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When Is Noon?

Updated: Feb 1, 2021

In 1962 my mother made it through a difficult day with a nine-year-old, a seven-year-old and an eighteen-month-old. It was difficult because she was in a new home in a state far away from her own family and friends. It was difficult because she was working full-time while trying to raise us. And it was difficult because she was doing this all alone. She was divorced.

At the time, I didn't appreciate her struggle. And in the years when I was raising my own toddlers, I didn't grasp the fact that she'd actually experienced much of what I was facing. But now, looking back over my life and hers, I've come to understand that while she may not have parented me perfectly, she did, indeed, share some of the questions, the inadequacies and the small victories that litter my own path.

After my mother died, my brother dug through boxes and unearthed her writings, discovering the essay that follows. Whether it's 1962 or now, my mother or me, your mother or you, moms all struggle with whether or not they have what it takes to mother and to mother well. When we verbalize our wonderings, we find strength, courage and yes, even confidence in ourselves as mothers. And we can find appreciation for our mothers.


When Is Noon?

By Paige Lee, 1962

Saturday morning is Mommy's Time at our house. This got started because I love to sleep. Five of the other days are school days with the normal early morning bedlam. The remaining day is for Sunday school, which starts at 9:00 a.m. in our church.

Mommy's Time means that on Saturday mornings, Cathy, who is nine, gets our toddler up, gives him his breakfast, and puts him back to bed for his morning nap while Elisa, who is seven, fixes cereal and sweet rolls. This means I can sleep, oh, sometimes clear up until 9:00 a.m., if the splash of milk or the spilling of cereal or the sounds of bickering don't force me up sooner. Some Saturdays it's a benighted favor, but sometimes there is a delicious silence, and I burrow deeper in to the covers and know the lovely luxury of waking up leisurely.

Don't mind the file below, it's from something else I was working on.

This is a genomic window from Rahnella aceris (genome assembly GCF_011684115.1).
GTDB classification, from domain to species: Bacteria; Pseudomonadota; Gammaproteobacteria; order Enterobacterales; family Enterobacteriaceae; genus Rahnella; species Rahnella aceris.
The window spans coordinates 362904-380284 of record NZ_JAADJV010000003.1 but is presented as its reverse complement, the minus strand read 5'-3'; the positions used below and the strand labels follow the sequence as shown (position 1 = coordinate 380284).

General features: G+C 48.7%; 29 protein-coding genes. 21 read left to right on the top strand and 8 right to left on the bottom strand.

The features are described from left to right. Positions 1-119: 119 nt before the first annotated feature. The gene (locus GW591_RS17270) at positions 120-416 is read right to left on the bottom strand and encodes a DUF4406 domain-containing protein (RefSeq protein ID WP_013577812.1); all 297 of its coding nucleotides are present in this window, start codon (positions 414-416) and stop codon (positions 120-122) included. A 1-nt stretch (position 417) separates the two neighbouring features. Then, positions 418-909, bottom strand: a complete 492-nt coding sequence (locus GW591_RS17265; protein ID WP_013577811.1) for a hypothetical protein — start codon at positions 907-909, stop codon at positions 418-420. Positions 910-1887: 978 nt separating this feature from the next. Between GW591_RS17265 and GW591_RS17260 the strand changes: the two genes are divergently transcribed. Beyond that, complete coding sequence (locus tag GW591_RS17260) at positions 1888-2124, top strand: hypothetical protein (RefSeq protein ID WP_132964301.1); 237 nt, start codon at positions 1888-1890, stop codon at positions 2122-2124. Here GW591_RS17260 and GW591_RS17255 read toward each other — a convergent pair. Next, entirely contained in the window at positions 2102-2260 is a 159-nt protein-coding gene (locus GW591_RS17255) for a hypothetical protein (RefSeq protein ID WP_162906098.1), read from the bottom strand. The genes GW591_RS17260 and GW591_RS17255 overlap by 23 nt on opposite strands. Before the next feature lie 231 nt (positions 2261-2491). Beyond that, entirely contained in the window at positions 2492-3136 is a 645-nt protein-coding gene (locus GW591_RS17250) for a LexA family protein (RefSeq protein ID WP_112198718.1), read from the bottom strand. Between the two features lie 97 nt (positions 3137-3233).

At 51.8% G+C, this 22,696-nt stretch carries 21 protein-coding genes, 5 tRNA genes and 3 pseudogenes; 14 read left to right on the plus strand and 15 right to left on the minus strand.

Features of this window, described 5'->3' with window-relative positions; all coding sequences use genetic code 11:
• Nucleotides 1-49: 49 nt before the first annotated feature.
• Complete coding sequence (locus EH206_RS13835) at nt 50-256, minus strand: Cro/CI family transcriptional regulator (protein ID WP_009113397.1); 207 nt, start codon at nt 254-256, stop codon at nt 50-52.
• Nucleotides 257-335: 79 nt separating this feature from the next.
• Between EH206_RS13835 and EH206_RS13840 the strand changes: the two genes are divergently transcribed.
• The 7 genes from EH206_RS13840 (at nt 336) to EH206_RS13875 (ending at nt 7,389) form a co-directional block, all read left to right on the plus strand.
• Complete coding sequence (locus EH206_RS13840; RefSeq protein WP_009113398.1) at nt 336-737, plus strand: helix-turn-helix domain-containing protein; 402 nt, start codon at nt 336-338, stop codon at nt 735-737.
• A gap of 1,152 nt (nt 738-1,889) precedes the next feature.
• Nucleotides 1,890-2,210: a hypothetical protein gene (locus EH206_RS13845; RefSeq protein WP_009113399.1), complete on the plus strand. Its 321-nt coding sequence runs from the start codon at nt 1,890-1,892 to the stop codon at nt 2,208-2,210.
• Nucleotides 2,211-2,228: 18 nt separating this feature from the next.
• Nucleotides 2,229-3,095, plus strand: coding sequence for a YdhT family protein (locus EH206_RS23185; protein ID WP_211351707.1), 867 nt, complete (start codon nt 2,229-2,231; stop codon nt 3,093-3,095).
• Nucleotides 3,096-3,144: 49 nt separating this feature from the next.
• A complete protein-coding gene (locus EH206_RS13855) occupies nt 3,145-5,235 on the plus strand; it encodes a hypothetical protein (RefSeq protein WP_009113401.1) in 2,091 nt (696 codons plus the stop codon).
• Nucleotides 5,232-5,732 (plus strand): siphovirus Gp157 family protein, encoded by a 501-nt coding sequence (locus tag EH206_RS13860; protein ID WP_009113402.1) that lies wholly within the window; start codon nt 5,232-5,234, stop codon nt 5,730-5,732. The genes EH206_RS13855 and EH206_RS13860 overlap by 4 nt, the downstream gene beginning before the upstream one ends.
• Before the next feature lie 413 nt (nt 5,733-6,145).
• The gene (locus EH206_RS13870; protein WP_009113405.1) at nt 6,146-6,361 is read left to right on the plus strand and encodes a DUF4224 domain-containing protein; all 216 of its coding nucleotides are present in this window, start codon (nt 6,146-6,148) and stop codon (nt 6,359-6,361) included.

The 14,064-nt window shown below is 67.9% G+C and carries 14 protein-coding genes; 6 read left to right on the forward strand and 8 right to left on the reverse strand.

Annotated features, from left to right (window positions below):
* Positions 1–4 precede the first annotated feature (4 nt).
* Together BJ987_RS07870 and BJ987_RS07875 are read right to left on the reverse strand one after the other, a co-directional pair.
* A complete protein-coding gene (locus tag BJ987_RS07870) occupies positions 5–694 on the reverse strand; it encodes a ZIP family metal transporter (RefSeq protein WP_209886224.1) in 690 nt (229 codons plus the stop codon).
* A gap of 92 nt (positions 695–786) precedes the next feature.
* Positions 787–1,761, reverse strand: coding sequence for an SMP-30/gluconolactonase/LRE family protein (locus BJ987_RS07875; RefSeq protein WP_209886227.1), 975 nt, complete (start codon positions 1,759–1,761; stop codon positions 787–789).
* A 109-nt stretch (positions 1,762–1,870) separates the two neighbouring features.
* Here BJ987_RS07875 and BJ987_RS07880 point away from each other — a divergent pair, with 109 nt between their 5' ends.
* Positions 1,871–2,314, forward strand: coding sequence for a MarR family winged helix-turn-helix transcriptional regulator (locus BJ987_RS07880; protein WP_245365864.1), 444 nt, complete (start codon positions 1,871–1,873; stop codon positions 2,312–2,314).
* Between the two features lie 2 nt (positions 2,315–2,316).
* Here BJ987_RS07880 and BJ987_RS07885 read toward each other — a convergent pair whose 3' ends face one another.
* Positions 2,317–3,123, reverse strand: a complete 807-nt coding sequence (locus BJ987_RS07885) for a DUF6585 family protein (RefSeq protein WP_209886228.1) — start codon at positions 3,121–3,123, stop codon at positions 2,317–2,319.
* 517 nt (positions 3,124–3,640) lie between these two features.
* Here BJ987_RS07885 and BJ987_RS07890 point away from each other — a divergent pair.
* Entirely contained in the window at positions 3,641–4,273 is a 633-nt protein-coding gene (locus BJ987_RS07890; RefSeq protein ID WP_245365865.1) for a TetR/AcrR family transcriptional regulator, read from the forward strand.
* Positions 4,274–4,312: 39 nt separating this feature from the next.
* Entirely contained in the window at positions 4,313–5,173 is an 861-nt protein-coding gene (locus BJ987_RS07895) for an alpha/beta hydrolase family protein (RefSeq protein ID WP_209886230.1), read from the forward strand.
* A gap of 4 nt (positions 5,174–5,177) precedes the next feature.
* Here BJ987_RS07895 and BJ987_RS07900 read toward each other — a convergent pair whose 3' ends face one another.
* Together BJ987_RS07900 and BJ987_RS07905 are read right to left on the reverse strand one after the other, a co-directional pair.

Today is Saturday, but it sure isn't Mommy's Time. My Saturday started somewhere around 5:30 a.m., when I was startled awake by the howling and frantic wind swirling around our house so strongly that I was reminded of the three little pigs and the wolf and wondered if the huffing and puffing would blow our small cottage away! The rain was a machine gun at my windows, and a hiss in the drainpipes. I put on a robe an went around peering out windows. The radio, which I had flipped on in passing, told me in cheery early morning tones that the storm was only beginning.

Actually, it was a fairly normal Saturday morning. Thank the Lord for TV cartoons when we can't go outside! By 8:00 a.m. I felt sure that it must be noon. The children were excited with the wildness of the storm, for in their years and in our part of California, they had never seen one before. Cathy had brought the milk in, dropped the half-gallon bottle, which made a storm of its own, with the splinters of glass flying everywhere. We put the baby back in his crib while I cleaned up the mess. At this point he evidently decided that it was time for potty-training, as he removed all of his clothes and baptized half the room before being discovered. Breakfast was louder than usual, with the children's excitement making voices louder, tempers shorter. Elisa turned over the sugar bowl, and the baby put cereal in every conceivable place except his mouth.

By 10:00 a.m., eight soggy friends of varying ages and sexes had dripped their way into the den to watch cartoons on TV. Three or more had, for some odd reason, actually removed their storm gear in the kitchen, and all eleven, plus my two, had said, "Gee, I'm hungry," at least twice.

I later bundled up the girls to take them to a birthday party, making the baby only an hour late for his nap ('cause of course, he had to go too) and, between taking them and picking them up (and getting the baby down), I was able to make several of the Girl Scout calls I had pending. In the car, the girls remembered the dresses they'd each received from their father's mother the day before and were beseeching me to have them pressed before church time tomorrow. To the music of this plea, I fought my way home through the storm.

It's now 5:00 p.m., I've mopped the floor at least three times, doled out apples, chauffeured to Timbuktu and back, settled four fights, changed several diapers, answered the telephone about twenty times, and wondered at least fifty times: Who ever invented children and motherhood, anyway? I'm beginning to get the sniffles, the rain is still pelting, the wind is still howling, dinner is still ahead of me, and my lips are compressed and hurting to keep me from throwing something and saying, Forget the whole thing.

I hate everyone.

It's now 7:00 p.m. I've just fed the baby and gotten him down, and put a load of diapers in the wash. The girls are eating and I have just finished pressing their two new dresses. Elisa hugs me, and Cathy says, "Mommy, I hope when I grow up, I can be as good and wonderful a mommy as you."

The rain is still machine-gunning my windows, and the huff and puff of the wolf wind is still with me. My house suddenly feels cozy. I think I'll build a fire, and perhaps the girls can roast marshmallows tonight.

Originally published in Mom to Mom: Confessions of a Mother Inferior by Elisa Morgan.

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